The stage of the 67th annual Eurovision Song Contest at the M&S Bank Arena in Liverpool.
Adam Vaughan/EPA Images
2023 sees the UK host the Eurovision Song Contest on behalf of Ukraine. But what role does the stage itself have to play in the musical spectacle?
The scene is set for the feast at Sicilia in The Globe’s production of The Winter’s Tale.
The Globe has used both its theatres in tandem for a single production, for the first time in its history.
Assaad Bouab and Janet McTeer in Phaedra at the National Theatre.
Johan Persson/National Theatre
An expert in Greek tragedy can’t get past a seemingly callous approach to suicide in the National Theatre’s new take on Phaedra.
From her role as sleuth Jessica Fletcher in Murder, She Wrote to originating some of the most famous roles on the stage, Lansbury’s career was impressive and expansive.
A still from the NT at Home recorded production of Amadeus.
Marc Brenner/National Theatre
Streaming has made theatre more accessible to a wider audience. However, it needs to be monetised and shouldn’t take the place of live theatre, which is in dire need of funding.
How one academic found the perfect platform to share her research with the public.
A DJ provides the soundtrack of Damascus in While I Was Waiting.
A group of diasporic Syrian actors in Marseilles came together with a few remaining in their home country to create this touching, hard-hitting play.
Hazem Shammas in Trustees: his powerful incantations towards the end of the production will leave you reeling.
This production, a collaboration with local theatre artists, stages a public debate hosted by the (made up) Melbourne Trust Forum. It unfolds as part media reportage and part gameshow.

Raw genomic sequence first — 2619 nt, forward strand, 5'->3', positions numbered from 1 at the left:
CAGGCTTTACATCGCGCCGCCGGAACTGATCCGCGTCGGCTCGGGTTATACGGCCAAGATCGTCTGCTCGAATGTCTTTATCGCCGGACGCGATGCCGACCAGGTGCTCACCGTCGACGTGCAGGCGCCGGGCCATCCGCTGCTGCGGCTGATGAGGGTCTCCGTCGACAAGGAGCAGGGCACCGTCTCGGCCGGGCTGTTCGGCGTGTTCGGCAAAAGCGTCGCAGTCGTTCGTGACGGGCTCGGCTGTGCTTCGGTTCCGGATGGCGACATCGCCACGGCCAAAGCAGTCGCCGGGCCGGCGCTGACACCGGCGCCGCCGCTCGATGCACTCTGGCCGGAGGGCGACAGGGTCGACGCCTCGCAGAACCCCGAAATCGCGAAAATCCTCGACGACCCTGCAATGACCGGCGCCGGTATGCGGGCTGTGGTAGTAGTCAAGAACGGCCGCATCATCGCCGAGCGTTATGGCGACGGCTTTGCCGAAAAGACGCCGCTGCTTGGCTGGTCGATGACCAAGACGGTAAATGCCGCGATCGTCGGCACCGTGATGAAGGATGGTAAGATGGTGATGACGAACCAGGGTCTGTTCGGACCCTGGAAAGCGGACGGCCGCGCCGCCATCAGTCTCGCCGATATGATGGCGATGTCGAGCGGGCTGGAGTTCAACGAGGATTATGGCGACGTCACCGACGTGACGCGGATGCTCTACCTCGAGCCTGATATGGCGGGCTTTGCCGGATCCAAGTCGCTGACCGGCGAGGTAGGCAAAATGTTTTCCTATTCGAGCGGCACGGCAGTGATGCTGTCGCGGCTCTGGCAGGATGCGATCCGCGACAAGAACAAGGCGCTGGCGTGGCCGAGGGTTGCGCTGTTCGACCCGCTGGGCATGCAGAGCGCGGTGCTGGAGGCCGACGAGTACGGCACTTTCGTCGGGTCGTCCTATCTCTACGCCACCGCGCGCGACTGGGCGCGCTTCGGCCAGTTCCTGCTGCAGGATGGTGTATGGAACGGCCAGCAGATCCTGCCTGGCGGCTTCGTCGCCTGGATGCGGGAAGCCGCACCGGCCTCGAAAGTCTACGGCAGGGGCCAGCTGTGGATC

David Woods and Eloise Mignon in the Malthouse’s production of Blasted.
Photo Pia Johnson
The central journey in Blasted is not a tourist trip through extreme violence. It’s the emotional journey of a bully who learns to be grateful for small acts of kindness.
Dancers in Opera Australia’s 2018 production of Aida at the Sydney Opera House.
Opera Australia’s new production of Aida features movable LED panels with digital scenery. It’s part of a revolution transforming the art form.
Eryn Jean Norvill as Justine in Melancholia: the play echoes and resonates with details of its cinematic predecessor.
A successful adaption of Lars von Trier’s film Melancholia breathes new life and energy into its female characters.
The cast of Victorian Opera’s staging of William Tell.
In its original form, Rossini’s William Tell went for five hours. Yet soon after its 1829 debut it was being cut for the comfort of its audience. Its Overture - a mere 12 minutes - has become one of the most famous pieces of classical music.
Gavin Webber and Kate Harman in The Mathematics of Longing.
Art Work Agency
In an ambitious new work of theatre and dance, performers read out mathematical theories then build scenes around them.
Melita Jurisic as the mother who confines her four daughters to their house for eight weeks of mourning.
Federico Garcia Lorca’s shocking civil war play is successfully transferred to the Australian desert by the Melbourne Theatre Company.
Nearly 70% of dance professionals are women, but none of Australia’s major dance companies has a female art director.
Since 2017, only 13% of full-length works by Australia’s major dance companies have been choreographed by women.
Annabel Matheson as Liddy in Terrestrial.
In Terrestrial, teenager Libby wants aliens to whisk her across the galaxy to escape her abusive father.
Josh Price, Catherine Davies and Jenny Wu in Sydney Theatre Company and Malthouse Theatre Company’s Production of Going Down.
© Brett Boardman
Michele Lee’s play is a vibrant and layered comic exploration of stereotypes, from piccolo-quaffing urban Melburnites to migrant memoirists.
Helen Morse lends her voice to the poetry of Memorial.
Memorial brings Alice Oswald’s poetic retelling of the Iliad to the stage, with its furious indictment of war and its aftermath.
Julia Hales and the cast of You Know We Belong Together.
You Know We Belong Together is a moving demand for more representation of people with Down Syndrome in the arts.
Julie Hale (left) and Joshua Jenkins in The Curious Incident of the Dog in the Night-time, an adaptation of Mark Haddon’s novel.
A theatre production of Mark Haddon’s much-loved novel is affirmative and at times deeply sentimental, with a hi-tech set, and exacting choreography.